For those who don't fancy long hikes, head to Lake Minnewaska's family-friendly beach near the parking lot. Pearl-white cliffs sprinkled with pine, maple and oak trees give this popular swim spot a backdrop even more dramatic than Lake Awosting. Spend time admiring the view, and you might be inspired to hike the park's many paths after all. 

Skinners Falls

Best for river tubing 

Follow the Delaware River as it snakes between New York's Catskills and Pennsylvania's Poconos, and you'll find gentle eddies ideal for swimming. The most lively of these spots is Skinners Falls, a family-friendly recreation area located 10 minutes north of Narrowsburg.

Get a healthy dose of Vitamin D on the rock terraces jutting from the water, or splash about in whirlpools protected from the current. Daring folks can float down the area’s white-capped rapids in tubes, rafts or kayaks. 

Rent an inner tube from Lou's Tubes to brave the rapids on your own. A rocky beach a quarter-mile downstream provides an easy endpoint for the journey. If you'd like to spend an entire day floating down the Delaware, plan an outing with Lander's River Trips

Turn a daylong excursion into a full-night affair by taking a short walk upstream and pitching a tent at Skinners Falls Campground. While summer weekdays tend to be quiet, weekends welcome rowdy crowds who howl at the moon until morning. 

Kaaterskill Falls amid a fall backdrop in New York's Catskills
Roughly 100,00 people visit Kaaterskill Falls each year © 500px Plus / Getty Images

Kaaterskill Creek

Best for thrill seekers 

As the 26-mile Kaaterskill Creek winds through the Catskill Forest Preserve, it splashes down cliffs and cuts through small canyons to create three of New York's most dynamic swimming holes.

Kaaterskill Falls, a two-tiered cascade that tumbles 260ft, is the Catskill's veritable mascot. Nineteenth-century poets and landscape painters immortalized the area in art, and today, roughly 100,000 people visit annually to see the picture-perfect falls for themselves. 

Hike halfway down the mountain to swim in the shadow of the 175ft upper falls. Complete the hike by heading to the waterfall's base and give your feet a break by soaking them in the creek. The steep 1.6-mile roundtrip hike is exhausting but well worth the journey.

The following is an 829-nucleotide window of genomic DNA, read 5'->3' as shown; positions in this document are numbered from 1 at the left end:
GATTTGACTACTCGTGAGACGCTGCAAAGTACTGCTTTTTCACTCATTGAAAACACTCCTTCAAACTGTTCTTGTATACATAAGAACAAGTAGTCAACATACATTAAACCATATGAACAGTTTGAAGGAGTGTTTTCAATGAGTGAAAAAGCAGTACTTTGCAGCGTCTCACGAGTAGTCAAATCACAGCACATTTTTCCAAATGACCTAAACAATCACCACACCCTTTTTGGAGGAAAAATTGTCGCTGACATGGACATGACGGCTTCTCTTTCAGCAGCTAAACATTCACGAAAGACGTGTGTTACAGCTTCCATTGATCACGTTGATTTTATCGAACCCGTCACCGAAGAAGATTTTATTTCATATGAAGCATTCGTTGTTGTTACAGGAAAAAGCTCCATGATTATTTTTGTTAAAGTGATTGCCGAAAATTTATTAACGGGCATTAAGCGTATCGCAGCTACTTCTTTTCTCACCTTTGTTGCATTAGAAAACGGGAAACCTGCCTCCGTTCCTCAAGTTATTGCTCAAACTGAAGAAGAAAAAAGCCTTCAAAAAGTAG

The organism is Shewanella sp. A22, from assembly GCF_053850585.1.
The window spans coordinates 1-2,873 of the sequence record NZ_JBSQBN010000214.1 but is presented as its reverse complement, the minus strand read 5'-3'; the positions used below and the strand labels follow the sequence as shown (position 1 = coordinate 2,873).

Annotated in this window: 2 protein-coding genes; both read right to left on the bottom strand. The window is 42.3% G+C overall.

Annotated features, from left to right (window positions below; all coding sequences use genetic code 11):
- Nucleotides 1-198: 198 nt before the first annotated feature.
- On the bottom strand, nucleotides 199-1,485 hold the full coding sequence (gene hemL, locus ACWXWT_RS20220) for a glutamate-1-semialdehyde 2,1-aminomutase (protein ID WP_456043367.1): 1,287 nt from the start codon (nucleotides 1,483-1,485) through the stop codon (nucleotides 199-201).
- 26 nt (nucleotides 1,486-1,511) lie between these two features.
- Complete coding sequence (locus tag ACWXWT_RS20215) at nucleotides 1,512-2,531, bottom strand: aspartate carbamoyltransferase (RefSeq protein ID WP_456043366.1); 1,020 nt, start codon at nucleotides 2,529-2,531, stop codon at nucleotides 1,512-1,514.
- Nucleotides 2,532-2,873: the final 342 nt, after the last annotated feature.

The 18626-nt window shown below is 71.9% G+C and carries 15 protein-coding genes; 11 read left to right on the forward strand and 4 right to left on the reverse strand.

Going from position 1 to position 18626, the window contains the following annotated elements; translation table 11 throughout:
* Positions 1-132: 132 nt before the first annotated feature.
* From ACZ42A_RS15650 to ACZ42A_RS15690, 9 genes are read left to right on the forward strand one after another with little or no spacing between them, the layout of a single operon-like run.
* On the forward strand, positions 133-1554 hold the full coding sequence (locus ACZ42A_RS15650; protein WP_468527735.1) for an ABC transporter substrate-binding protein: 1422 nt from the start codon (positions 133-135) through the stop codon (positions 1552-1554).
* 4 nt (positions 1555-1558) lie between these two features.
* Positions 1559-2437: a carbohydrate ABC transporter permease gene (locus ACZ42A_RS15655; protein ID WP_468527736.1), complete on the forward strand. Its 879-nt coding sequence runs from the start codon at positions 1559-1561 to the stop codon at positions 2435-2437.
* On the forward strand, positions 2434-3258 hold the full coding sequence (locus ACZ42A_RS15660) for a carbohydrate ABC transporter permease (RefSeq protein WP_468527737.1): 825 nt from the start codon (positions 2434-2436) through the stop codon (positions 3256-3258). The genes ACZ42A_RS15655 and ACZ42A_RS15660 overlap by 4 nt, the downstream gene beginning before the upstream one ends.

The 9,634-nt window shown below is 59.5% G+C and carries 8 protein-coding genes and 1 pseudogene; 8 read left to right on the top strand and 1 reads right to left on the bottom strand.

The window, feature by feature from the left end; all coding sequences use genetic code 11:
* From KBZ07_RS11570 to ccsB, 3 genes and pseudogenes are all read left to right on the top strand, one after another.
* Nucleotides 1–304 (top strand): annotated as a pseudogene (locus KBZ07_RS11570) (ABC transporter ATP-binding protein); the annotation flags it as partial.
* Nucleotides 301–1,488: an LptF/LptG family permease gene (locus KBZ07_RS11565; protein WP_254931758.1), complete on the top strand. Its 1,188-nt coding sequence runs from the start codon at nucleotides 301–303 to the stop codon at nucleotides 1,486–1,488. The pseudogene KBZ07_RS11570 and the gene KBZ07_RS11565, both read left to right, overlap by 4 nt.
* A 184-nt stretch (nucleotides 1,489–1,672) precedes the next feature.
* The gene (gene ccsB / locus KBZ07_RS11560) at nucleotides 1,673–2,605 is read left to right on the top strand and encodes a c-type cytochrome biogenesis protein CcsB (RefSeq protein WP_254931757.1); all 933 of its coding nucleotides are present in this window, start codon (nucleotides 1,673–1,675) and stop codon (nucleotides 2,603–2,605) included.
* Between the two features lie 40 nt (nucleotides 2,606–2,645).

Fawn's Leap, a favorite for daredevils, is a 10-minute drive away along Route 23A. When the water is deep enough, showboaters jump off a 24-ft crag into the watery chasm below. Barely a mile from here lies Rat's Hole, a much safer swimming area surrounded by flat rocks practically made for sunbathing. 

On summer weekends, expect large crowds at all three locations. Overcrowding is common, parking can be daunting, and travelers should be respectful by taking out whatever trash they bring in. 

How to plan the perfect Catskills weekend 

White Lake  

Best for boating 

Although the town of Bethel is best known for hosting the 1969 Woodstock festival, its raison d'etre is White Lake – a 280-acre body of water that looks like a psychedelic dog bone. Between Memorial Day and Labor Day, the spring-fed lake teems with activity. 

As dawn breaks, fishers in tiny motorboats hunt for largemouth bass and pumpkinseed sunfish. Kayaks and canoes are always close behind. By late morning, motorboats are buzzing by, pulling slalom skiers; jet skis and pontoons make waves by midday. 

Payne's Water Sports rents motorboats to visitors, but if you want to join the boat brigade, you're better off bringing your own. A launch in the town of Kauneonga Lake gives boat owners free lake access.

To enjoy lakefront views sans boat, head to Benji & Jakes, a laidback pizza joint that serves creative pies to an endless parade of customers. Java Love, a cozy spot for local coffee, pours cold brew mere steps from the water.